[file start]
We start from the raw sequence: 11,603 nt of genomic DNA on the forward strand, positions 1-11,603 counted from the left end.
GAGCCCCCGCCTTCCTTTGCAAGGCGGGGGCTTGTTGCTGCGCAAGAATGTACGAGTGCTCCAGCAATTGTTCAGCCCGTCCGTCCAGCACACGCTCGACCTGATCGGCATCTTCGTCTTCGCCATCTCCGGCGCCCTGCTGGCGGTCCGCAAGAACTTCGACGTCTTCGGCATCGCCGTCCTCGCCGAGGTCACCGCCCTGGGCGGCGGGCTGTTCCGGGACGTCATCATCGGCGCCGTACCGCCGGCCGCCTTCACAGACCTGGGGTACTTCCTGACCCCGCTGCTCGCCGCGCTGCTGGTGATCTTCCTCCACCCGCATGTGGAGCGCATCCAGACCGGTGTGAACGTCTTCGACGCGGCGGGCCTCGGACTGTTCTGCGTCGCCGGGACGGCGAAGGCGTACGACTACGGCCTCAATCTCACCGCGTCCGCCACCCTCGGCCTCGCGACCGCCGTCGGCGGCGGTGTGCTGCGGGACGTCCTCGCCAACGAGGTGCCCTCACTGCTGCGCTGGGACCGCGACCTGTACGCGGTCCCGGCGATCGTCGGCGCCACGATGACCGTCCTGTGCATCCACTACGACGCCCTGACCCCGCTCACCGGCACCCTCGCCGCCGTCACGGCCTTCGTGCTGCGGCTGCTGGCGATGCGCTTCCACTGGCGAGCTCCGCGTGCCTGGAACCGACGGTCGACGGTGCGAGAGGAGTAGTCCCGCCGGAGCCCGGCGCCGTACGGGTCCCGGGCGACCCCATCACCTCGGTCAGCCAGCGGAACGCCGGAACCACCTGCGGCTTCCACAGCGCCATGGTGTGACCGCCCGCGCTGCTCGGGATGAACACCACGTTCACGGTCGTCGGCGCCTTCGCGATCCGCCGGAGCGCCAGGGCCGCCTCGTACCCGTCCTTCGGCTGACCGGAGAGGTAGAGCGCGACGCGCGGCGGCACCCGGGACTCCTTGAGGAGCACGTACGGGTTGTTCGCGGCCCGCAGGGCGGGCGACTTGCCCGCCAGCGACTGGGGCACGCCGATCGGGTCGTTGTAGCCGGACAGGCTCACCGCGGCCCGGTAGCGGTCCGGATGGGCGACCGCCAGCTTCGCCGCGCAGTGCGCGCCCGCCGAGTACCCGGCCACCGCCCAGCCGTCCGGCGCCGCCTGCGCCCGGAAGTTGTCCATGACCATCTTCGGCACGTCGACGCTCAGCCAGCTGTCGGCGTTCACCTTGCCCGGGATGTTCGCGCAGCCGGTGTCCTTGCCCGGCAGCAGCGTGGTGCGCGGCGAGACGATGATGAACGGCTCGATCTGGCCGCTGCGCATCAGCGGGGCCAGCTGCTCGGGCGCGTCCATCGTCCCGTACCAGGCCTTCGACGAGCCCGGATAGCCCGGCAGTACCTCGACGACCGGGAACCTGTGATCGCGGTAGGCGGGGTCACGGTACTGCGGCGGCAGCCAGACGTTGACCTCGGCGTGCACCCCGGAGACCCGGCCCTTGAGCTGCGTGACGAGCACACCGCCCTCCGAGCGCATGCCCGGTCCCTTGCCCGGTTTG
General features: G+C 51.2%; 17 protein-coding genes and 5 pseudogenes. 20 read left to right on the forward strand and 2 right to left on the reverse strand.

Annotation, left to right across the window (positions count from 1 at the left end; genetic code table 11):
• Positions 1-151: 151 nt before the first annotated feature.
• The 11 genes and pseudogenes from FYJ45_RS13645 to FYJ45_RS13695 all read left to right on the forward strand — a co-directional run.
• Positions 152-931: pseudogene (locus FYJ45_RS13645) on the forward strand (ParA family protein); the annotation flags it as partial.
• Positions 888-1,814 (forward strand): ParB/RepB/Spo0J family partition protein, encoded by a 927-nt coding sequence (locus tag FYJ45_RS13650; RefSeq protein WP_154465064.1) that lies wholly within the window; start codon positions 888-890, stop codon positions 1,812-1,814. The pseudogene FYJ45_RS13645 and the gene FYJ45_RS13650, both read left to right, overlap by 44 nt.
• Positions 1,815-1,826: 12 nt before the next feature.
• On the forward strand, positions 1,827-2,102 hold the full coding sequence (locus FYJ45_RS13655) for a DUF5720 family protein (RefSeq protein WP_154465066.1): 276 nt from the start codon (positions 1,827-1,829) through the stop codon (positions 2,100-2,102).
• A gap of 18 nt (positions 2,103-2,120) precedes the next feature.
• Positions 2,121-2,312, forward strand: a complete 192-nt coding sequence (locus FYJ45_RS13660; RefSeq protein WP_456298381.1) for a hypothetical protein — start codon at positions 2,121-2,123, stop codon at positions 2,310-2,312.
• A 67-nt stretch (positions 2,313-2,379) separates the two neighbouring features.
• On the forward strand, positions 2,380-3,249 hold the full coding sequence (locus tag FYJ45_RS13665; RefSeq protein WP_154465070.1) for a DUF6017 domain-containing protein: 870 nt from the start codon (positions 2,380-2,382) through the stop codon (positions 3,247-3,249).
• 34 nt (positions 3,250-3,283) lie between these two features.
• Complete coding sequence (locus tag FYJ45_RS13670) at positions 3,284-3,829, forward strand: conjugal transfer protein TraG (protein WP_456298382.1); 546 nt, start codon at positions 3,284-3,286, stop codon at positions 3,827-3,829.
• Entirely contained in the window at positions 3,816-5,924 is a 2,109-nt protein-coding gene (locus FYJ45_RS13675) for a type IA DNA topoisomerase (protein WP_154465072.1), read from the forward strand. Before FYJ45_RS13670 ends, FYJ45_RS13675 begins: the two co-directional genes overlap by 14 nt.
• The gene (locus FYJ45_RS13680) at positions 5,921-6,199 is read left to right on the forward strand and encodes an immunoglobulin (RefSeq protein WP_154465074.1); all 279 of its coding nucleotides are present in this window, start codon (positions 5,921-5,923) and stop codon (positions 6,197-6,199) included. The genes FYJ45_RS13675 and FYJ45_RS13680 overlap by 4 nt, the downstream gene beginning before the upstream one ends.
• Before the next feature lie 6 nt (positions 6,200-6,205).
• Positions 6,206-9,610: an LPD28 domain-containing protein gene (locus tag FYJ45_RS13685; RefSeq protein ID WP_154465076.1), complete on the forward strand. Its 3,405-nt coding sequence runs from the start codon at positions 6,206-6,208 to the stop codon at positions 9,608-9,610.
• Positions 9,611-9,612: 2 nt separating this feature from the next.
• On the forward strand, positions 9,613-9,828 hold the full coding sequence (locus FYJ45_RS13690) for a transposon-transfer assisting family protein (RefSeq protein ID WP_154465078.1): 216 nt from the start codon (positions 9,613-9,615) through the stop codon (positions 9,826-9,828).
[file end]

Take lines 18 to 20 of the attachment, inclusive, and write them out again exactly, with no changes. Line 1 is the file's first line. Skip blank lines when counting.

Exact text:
• The gene (locus FYJ45_RS13680) at positions 5,921-6,199 is read left to right on the forward strand and encodes an immunoglobulin (RefSeq protein WP_154465074.1); all 279 of its coding nucleotides are present in this window, start codon (positions 5,921-5,923) and stop codon (positions 6,197-6,199) included. The genes FYJ45_RS13675 and FYJ45_RS13680 overlap by 4 nt, the downstream gene beginning before the upstream one ends.
• Before the next feature lie 6 nt (positions 6,200-6,205).
• Positions 6,206-9,610: an LPD28 domain-containing protein gene (locus tag FYJ45_RS13685; RefSeq protein ID WP_154465076.1), complete on the forward strand. Its 3,405-nt coding sequence runs from the start codon at positions 6,206-6,208 to the stop codon at positions 9,608-9,610.